A Day Out with David Bailey

“I got arrested with him once,” says David Bailey of renowned Mayfair art dealer Robert Fraser. “Yeah it was Robert Fraser, me and Brian Clarke. We came out of a gay club and got in the car, I can’t remember who was driving, and this policewoman arrested us, for no reason.”

Bailey, who has been sober for more than 45 years, thinks the trio were persecuted for where they’d chosen to spend the evening. They were later released with no charge.

“Robert had a broken leg, which he told everyone he did while he was skiing, but he was runnin’ for a bus,” Bailey cackles in his unmistakable East End tone.

This anecdote is one of many that Bailey recounts during our meeting, but he doesn’t remember his first visit to Mayfair – “not really, I thought it was where all the whores lived, the more high class ones” – he was, however, a regular at the Curzon cinema on Curzon Street.

“Curzon showed an interest in films, they weren’t just Hollywood smash hits, they used to play [Sergei] Eisenstein films,” he explains. “There was a place in Leytonstone that did play good films too. I remember taking Jean [Shrimpton] there to see Ivan the Terrible or something like that. Hitchcock was born in the same place as me by the way, two streets away I think, 40 years earlier. He’s the master. I can’t think of another English director that is quite up to him. Maybe Michael Powell.”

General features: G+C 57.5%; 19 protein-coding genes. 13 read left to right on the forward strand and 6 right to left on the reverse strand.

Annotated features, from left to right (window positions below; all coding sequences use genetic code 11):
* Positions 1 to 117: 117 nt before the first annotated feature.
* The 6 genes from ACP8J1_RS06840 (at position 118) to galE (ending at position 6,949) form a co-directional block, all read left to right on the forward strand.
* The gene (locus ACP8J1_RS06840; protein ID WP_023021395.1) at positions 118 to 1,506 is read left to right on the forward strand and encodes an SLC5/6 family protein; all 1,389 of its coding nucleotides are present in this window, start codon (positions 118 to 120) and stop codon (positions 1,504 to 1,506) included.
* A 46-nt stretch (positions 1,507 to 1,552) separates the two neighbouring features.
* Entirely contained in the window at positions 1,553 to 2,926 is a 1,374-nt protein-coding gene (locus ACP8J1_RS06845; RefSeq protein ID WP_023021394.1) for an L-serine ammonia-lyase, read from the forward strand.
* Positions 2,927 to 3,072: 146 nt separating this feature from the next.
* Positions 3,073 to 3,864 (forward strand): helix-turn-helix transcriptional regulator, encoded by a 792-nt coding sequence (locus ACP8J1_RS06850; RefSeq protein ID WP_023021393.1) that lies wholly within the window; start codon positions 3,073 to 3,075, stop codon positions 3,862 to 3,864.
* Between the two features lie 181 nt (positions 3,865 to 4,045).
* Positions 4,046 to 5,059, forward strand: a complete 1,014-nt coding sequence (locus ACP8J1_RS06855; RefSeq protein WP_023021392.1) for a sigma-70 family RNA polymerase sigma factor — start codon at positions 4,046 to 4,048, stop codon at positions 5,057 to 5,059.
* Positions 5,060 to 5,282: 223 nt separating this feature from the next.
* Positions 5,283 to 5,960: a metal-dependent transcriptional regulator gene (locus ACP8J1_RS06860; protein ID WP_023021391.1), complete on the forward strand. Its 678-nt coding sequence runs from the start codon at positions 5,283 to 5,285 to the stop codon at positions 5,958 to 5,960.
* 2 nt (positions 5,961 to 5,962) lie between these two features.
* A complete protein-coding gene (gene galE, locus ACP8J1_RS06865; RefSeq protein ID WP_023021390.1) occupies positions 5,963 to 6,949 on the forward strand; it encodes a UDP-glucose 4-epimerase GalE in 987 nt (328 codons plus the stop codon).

I meet Bailey in his studio in a mews near Chancery Lane. He’s charming, to the point, and jumps around from topic to topic, often ending stories with profound statements about mankind or political curveballs. The studio is a large, open plan space, with various friendly assistants and a fluffy Chow dog called Mortimer surrounding the two sofas we’re on.

“I’ve got a Jack Russell as well but he’s trouble. He [Mortimer] will never stand on a print, he’s polite, well-mannered Chinese,” says Bailey, dressed in jeans, New Balance trainers, an aztec-print top and a photographer’s waistcoat.

He looks well, a lot more mellow than my warning from the PR would have me think, and seems happy to chat to me for an hour. I’m astounded to hear he turns 79 on January 2.

“I didn’t start to feel old until I was 75,” he says. “I’ve got a lot to do, and not much time left.”

I’m here to talk about re-release and subsequent exhibition at Heni Gallery on Lexington Street of NW1, a stunning book of photographs of Primrose Hill, Regents Canal, King’s Cross and the streets around, that Bailey produced in the early 1980s.